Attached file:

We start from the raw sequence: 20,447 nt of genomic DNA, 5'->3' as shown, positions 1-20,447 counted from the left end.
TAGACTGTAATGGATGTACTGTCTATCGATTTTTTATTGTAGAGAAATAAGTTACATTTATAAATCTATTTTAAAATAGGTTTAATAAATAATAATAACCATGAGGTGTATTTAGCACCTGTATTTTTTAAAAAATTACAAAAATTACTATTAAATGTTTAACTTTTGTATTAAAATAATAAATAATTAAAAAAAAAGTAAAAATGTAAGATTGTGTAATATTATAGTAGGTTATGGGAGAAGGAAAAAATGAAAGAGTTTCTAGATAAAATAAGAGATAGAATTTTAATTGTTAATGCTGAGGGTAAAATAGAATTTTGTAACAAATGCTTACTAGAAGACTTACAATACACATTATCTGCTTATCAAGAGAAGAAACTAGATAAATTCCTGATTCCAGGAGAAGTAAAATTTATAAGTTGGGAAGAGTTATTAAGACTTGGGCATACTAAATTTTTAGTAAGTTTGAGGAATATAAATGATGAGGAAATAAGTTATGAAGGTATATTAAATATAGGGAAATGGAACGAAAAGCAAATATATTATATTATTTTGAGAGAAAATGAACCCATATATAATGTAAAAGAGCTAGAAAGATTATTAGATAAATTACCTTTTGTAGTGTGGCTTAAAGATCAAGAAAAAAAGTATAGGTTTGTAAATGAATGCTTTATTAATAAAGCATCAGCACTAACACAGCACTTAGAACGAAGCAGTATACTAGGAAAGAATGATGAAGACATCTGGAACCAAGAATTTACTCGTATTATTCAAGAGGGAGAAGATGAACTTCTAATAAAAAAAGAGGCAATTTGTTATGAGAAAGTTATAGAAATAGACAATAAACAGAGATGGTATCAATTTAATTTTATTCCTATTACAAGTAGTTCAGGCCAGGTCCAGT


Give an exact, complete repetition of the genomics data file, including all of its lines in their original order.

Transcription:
We start from the raw sequence: 20,447 nt of genomic DNA, 5'->3' as shown, positions 1-20,447 counted from the left end.
TAGACTGTAATGGATGTACTGTCTATCGATTTTTTATTGTAGAGAAATAAGTTACATTTATAAATCTATTTTAAAATAGGTTTAATAAATAATAATAACCATGAGGTGTATTTAGCACCTGTATTTTTTAAAAAATTACAAAAATTACTATTAAATGTTTAACTTTTGTATTAAAATAATAAATAATTAAAAAAAAAGTAAAAATGTAAGATTGTGTAATATTATAGTAGGTTATGGGAGAAGGAAAAAATGAAAGAGTTTCTAGATAAAATAAGAGATAGAATTTTAATTGTTAATGCTGAGGGTAAAATAGAATTTTGTAACAAATGCTTACTAGAAGACTTACAATACACATTATCTGCTTATCAAGAGAAGAAACTAGATAAATTCCTGATTCCAGGAGAAGTAAAATTTATAAGTTGGGAAGAGTTATTAAGACTTGGGCATACTAAATTTTTAGTAAGTTTGAGGAATATAAATGATGAGGAAATAAGTTATGAAGGTATATTAAATATAGGGAAATGGAACGAAAAGCAAATATATTATATTATTTTGAGAGAAAATGAACCCATATATAATGTAAAAGAGCTAGAAAGATTATTAGATAAATTACCTTTTGTAGTGTGGCTTAAAGATCAAGAAAAAAAGTATAGGTTTGTAAATGAATGCTTTATTAATAAAGCATCAGCACTAACACAGCACTTAGAACGAAGCAGTATACTAGGAAAGAATGATGAAGACATCTGGAACCAAGAATTTACTCGTATTATTCAAGAGGGAGAAGATGAACTTCTAATAAAAAAAGAGGCAATTTGTTATGAGAAAGTTATAGAAATAGACAATAAACAGAGATGGTATCAATTTAATTTTATTCCTATTACAAGTAGTTCAGGCCAGGTCCAGT